Guilford Pharmaceuticals Inc. reported yesterday that its net loss more than doubled last year.
Guilford's president, Dr. Craig Smith, said he expects three experimental drugs to move into human clinical trials this year.
For the year that ended Dec. 31, the Baltimore-based bio-pharmaceutical concern said it had a $29.7 million net loss, or $1.52 per share, compared with a net loss of $11.4 million, or 65 cents per share, in 1997.
The company said the larger loss resulted in part from a one-time $15 million payment from California-based Amgen Inc. for a licensing agreement that was included in the 1997 results. Under that deal, Amgen obtained rights to develop and market a group of experimental drug compounds called neuroimmunophilin ligands, which have shown promise in nerve regeneration.
Guilford said higher research and development costs last year -- $37.7 million compared with $30.3 million in 1997 -- also contributed to the larger loss.
The company reported that royalty revenue from sales of Gliadel, a brain tumor treatment, rose 69 percent to $2.7 million in 1998, up from $1.6 million in 1997.
Collegeville, Pa.-based Rhone-Poulenc Rorer Inc. licensed the rights to market Gliadel, a chemotherapy-loaded wafer that has been approved in the United States, Canada and eight other countries for use in slowing tumor recurrence after surgery for an aggressive form of brain cancer. Gliadel is Guilford's only approved drug product.
Smith, who is also Guilford's chief executive officer, said higher royalties resulted from stronger Gliadel sales by Rohne-Poulenc to hospitals. Rhone-Poulenc reported Gliadel sales of $17.8 million last year, up from $11 million in 1997.
While royalty revenue from Gliadel rose, sales of the wafers to Rhone-Poulenc declined last year to $3.9 million from $5.7 million in 1997, Guilford reported. Guilford said the decline resulted from Rhone-Poulenc's stocking up on the product in 1997.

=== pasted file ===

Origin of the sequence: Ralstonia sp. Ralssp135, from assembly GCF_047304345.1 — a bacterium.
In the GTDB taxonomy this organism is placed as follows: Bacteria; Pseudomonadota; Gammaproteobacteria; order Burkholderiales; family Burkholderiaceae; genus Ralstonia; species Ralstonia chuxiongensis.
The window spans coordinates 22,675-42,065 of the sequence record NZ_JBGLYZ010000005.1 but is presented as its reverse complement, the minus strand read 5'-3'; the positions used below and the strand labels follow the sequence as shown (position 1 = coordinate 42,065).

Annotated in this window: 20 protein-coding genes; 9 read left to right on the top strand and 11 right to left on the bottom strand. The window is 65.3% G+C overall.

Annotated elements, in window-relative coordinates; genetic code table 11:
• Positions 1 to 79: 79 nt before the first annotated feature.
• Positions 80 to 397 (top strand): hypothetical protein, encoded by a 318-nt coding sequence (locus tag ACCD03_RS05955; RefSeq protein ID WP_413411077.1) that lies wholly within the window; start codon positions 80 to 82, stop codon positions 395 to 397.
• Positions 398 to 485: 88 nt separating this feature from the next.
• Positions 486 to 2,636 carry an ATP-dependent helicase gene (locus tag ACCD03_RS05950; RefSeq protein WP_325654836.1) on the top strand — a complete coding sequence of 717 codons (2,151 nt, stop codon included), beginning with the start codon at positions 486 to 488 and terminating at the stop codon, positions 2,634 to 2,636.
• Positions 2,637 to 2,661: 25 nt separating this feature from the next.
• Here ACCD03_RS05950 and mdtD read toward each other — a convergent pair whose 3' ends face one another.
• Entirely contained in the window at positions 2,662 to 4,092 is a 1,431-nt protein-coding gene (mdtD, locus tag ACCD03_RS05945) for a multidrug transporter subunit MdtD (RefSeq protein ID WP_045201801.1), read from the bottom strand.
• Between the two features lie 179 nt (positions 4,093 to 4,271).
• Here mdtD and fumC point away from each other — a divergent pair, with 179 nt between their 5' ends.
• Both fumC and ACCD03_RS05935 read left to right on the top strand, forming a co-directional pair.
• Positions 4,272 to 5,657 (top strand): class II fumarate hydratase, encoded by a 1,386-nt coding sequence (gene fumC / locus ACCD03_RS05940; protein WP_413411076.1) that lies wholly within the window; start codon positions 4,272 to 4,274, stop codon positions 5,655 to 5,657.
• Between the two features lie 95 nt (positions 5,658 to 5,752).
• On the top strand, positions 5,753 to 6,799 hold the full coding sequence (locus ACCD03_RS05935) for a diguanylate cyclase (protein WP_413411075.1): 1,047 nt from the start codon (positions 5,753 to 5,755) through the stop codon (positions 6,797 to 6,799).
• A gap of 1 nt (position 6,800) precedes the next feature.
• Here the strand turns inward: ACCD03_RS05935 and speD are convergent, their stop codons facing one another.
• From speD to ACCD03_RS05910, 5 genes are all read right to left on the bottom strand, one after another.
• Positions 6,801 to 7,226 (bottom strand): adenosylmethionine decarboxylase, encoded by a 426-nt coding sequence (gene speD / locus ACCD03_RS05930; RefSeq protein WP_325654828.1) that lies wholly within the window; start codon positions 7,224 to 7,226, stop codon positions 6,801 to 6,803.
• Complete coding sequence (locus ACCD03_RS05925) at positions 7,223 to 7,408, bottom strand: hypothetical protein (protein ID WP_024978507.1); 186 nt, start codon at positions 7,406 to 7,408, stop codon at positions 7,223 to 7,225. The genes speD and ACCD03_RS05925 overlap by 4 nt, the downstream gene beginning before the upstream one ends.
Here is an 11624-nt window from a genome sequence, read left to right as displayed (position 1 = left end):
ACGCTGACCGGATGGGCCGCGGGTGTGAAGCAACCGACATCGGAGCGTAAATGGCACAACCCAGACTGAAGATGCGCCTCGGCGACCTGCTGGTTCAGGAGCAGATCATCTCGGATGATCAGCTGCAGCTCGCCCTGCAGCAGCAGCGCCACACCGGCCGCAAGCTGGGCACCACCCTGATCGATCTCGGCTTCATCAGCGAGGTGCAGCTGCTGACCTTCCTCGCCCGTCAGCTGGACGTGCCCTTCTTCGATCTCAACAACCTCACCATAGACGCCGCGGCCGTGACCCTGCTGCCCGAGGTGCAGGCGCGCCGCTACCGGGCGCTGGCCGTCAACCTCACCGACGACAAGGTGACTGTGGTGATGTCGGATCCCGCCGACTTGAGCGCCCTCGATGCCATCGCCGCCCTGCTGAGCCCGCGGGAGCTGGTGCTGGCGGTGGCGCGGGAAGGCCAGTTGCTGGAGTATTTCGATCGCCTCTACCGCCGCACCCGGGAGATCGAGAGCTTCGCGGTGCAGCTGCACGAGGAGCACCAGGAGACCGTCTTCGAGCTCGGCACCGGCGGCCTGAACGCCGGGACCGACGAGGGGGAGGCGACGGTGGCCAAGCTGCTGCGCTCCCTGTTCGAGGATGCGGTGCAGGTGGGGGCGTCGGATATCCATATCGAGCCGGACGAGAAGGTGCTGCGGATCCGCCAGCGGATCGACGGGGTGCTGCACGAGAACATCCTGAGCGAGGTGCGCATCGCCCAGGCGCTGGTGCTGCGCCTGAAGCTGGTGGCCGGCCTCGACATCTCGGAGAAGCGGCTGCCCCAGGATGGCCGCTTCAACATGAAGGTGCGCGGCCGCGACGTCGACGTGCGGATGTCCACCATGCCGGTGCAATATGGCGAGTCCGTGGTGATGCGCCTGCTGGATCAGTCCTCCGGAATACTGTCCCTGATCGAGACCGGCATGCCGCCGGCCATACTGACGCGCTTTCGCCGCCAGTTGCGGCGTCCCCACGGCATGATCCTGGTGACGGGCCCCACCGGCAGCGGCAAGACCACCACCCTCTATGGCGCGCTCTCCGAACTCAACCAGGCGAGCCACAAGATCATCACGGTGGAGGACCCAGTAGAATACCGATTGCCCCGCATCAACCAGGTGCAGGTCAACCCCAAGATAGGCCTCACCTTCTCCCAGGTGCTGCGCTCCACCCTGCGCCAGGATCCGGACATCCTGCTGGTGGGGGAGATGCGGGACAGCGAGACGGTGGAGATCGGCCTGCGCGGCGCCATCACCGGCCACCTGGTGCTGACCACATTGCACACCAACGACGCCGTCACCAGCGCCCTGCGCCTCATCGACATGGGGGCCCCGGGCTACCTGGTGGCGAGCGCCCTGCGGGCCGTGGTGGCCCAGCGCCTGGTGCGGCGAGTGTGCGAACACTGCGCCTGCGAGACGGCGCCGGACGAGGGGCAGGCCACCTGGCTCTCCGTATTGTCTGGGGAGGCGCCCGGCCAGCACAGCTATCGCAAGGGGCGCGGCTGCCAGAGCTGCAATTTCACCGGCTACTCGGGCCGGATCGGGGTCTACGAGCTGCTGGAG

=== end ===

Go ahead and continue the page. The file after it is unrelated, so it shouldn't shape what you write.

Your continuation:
The company also booked $4.9 million in revenue last year for research conducted under its agreement with Amgen. In 1997, Guilford recorded $1.5 million in research payments.
Smith told analysts and investors during a telephone conferance call yesterday that "1999 could be an excellent year for us."
Among the developments the company expects this year, said Smith, are the launch by Amgen of human tests in the United States of its lead nerve regeneration drug developed from neuroimmunophilins. The drug will be tried on patients suffering from Parkinson's disease. If Amgen files for Food and Drug Administration approval to use the drug on patients as an investigational therapy, it would trigger a $5 million payment to Guilford.
Smith also said the company expects to begin human trials this year on an injectable form of the potent agent paclitaxel as a treatment for ovarian cancer and on an experimental neuro-protective drug for treating stroke.
Guilford shares closed yesterday at $13.1875, up 6.25 cents.
Pub Date: 2/17/99